In a statement issued this evening, the Garvaghy Road Residents Coalition has responded to the Report of the Rosemary Nelson Inquiry.
We are conscious that Rosemary was first and foremost a mother, a wife, a sister and a daughter. As such the thoughts of many within our community will lie with Rosemary’s family today.
Likewise, due to the brutal circumstances of her death, all the other work which Rosemary became involved in is too often forgotten and overlooked. Less well known is her work for the Travelling community; on women’s rights; in opposing discrimination in the workplace; and on behalf of the Irish language. Rosemary worked with many voluntary and community groups and with local schools in the Lurgan/Portadown area.
In responding to today’s report, we are mindful that Judge Peter Cory, in his various reports which led to the establishment of this inquiry into Rosemary Nelson’s murder, set out a clear definition of what constituted collusion.
Judge Cory stated that “Because of the necessity for public confidence in the Government agencies, the definition of collusion must be reasonably broad when it is applied to these agencies. That is to say that they must not act collusively by ignoring or turning a blind eye to the wrongful acts of their servants or agents by supplying information to assist those servants or agents in their wrongful acts or by encouraging others to commit a wrongful act. Any lesser definition would have the effect of condoning or even encouraging state involvement in crimes.”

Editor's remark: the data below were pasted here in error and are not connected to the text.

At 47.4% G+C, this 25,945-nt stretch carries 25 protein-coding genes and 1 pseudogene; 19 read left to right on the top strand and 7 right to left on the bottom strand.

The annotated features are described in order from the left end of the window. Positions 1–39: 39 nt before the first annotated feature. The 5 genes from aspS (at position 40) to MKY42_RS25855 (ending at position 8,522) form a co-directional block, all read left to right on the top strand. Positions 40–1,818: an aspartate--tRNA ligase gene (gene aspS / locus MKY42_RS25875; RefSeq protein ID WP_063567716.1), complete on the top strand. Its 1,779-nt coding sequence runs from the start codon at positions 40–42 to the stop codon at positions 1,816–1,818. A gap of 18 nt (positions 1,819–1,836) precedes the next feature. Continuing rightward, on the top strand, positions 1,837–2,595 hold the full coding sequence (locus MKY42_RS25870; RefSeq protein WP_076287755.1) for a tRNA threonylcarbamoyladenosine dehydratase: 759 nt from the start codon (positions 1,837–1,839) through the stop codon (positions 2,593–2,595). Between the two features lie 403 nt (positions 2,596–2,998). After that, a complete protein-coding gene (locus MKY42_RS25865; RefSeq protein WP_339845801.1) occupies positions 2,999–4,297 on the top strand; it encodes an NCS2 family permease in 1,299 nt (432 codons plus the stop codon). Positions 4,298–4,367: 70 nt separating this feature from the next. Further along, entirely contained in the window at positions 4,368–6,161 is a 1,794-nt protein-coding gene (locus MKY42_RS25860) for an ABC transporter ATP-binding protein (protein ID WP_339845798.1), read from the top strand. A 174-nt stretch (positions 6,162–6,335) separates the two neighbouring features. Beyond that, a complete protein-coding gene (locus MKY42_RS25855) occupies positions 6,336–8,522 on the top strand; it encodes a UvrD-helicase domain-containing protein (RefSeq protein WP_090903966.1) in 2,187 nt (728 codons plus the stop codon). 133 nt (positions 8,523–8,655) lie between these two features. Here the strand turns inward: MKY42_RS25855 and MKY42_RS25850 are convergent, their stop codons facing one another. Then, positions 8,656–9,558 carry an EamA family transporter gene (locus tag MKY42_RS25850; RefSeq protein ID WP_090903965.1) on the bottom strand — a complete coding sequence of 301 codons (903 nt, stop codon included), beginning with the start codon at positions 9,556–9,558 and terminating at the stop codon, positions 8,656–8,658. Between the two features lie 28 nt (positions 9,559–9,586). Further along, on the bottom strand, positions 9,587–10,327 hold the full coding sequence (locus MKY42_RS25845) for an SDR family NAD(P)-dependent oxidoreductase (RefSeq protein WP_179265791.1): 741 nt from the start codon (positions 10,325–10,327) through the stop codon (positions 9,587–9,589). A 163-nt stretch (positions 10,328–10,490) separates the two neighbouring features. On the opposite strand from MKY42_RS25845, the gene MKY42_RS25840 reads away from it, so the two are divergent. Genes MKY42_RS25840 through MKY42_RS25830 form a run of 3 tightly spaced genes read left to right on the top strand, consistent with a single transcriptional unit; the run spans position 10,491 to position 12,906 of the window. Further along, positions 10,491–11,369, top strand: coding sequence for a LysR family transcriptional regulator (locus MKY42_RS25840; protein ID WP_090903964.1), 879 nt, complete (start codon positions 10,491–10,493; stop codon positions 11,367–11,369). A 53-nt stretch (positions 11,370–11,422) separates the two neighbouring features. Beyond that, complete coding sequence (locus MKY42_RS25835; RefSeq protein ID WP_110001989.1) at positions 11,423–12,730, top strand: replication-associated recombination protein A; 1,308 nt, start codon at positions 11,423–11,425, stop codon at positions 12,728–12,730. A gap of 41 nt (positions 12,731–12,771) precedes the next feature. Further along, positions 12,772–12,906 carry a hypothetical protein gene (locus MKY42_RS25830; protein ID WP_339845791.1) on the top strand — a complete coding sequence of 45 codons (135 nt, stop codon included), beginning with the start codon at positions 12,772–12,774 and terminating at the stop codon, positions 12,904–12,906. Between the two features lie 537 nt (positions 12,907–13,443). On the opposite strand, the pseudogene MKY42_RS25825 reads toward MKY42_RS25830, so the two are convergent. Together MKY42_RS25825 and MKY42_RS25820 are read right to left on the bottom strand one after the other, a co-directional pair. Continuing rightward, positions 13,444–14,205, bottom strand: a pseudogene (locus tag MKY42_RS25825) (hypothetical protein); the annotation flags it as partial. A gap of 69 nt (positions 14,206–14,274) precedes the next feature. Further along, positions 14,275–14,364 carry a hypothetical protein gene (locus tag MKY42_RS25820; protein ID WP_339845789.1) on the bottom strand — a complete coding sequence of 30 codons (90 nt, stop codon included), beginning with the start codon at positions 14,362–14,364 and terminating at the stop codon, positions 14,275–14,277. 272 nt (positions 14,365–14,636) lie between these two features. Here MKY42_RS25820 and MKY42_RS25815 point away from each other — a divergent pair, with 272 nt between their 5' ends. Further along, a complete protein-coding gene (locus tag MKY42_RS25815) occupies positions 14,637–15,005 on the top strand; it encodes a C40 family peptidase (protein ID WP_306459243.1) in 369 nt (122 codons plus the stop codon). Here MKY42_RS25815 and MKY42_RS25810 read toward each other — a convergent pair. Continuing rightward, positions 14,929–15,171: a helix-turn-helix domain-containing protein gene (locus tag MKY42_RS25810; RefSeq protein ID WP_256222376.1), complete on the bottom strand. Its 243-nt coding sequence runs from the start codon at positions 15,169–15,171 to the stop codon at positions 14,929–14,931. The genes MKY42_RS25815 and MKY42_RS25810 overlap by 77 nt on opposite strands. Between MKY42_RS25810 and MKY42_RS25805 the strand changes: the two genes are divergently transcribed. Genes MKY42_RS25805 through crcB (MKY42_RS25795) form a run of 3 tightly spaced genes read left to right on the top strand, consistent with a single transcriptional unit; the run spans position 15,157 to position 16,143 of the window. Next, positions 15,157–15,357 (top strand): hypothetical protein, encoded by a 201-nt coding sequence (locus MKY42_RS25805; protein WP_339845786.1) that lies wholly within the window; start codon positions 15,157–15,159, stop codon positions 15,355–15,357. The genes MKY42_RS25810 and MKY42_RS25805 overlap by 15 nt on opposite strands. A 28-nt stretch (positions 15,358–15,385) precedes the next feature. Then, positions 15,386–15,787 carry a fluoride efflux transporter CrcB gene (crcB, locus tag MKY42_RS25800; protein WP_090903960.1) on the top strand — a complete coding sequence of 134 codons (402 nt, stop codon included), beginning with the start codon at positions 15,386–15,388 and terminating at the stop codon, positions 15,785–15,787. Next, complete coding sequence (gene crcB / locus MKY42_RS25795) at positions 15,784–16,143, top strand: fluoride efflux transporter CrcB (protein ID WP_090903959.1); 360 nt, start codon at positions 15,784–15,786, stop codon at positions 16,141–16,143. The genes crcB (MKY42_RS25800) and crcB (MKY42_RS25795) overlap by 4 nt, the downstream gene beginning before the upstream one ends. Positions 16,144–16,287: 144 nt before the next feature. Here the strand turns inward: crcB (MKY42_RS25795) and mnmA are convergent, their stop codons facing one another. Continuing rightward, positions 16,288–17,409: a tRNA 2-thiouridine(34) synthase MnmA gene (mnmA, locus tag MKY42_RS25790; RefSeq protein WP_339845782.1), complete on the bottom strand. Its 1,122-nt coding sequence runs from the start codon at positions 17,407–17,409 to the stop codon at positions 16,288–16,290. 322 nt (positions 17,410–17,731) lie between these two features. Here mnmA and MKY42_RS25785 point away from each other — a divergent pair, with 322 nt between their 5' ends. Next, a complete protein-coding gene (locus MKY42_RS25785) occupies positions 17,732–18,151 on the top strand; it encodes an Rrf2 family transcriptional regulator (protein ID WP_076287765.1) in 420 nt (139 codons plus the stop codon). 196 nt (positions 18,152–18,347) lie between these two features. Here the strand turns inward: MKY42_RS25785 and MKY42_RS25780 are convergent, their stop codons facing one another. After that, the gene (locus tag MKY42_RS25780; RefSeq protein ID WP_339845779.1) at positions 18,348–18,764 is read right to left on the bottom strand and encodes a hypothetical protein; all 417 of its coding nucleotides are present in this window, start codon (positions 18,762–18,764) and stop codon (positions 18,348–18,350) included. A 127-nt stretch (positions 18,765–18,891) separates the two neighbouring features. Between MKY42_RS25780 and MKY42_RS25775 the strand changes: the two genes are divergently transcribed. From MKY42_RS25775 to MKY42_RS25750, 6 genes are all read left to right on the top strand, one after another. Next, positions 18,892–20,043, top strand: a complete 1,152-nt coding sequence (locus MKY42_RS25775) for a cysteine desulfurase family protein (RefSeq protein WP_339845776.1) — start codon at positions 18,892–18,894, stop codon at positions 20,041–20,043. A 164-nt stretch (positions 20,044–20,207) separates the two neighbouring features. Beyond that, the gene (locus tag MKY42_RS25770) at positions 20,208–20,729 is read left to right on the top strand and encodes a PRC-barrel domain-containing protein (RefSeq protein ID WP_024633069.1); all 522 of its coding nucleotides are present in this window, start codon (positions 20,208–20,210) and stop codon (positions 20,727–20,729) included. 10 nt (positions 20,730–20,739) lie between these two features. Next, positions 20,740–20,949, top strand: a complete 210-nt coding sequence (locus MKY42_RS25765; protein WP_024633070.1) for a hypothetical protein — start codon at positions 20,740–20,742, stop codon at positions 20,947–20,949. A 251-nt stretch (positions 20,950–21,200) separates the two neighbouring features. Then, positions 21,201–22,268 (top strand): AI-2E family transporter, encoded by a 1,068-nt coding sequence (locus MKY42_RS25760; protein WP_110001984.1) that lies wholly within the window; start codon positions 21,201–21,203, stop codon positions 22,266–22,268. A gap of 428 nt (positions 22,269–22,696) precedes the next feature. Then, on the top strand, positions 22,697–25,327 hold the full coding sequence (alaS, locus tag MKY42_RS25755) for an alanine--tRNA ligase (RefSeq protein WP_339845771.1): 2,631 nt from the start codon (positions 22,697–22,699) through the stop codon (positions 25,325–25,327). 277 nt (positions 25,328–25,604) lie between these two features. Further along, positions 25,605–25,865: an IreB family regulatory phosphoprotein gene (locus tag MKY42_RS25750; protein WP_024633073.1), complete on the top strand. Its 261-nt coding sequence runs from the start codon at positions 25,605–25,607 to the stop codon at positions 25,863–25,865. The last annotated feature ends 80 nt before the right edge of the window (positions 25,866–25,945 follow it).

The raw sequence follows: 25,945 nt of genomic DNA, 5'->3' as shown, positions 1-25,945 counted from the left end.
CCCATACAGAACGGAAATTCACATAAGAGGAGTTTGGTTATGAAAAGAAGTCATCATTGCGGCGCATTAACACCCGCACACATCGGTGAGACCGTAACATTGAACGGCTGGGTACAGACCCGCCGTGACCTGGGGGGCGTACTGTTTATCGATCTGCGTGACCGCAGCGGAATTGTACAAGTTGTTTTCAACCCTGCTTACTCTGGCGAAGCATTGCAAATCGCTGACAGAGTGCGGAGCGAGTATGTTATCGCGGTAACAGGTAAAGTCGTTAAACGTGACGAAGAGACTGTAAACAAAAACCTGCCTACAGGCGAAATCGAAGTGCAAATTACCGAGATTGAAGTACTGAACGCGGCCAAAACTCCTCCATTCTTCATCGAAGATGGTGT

It is clear that had the members of the Inquiry team borne this definition in mind then the conclusions which they reached would have been entirely different.
Nevertheless, a full reading of the report and the many incidents, threats, acts of omission, and hostile attitude of the RUC and NIO evidenced within the report confirms, when measured against Cory’s definition, that there was indeed collusion in Rosemary’s murder.
Furthermore, the assertion within the report that a rogue member or rogue members of the RUC, British Army or other British intelligence agencies may in some way have assisted those directly involved in Rosemary’s murder is a totally discredited defence. It was a defence that was continually rolled out by the British government and others during the 1970’s, 1980’s and 1990’s.
Too often the defence of “a few bad apples” within the RUC and British military was used by the state to excuse the direct involvement of its personnel in many sectarian attacks across the North.
That the Inquiry chose to repeat such a lame and discredited pretext as a possible explanation for Rosemary’s murder will in no way lessen the widely held belief of direct and official British involvement in her murder.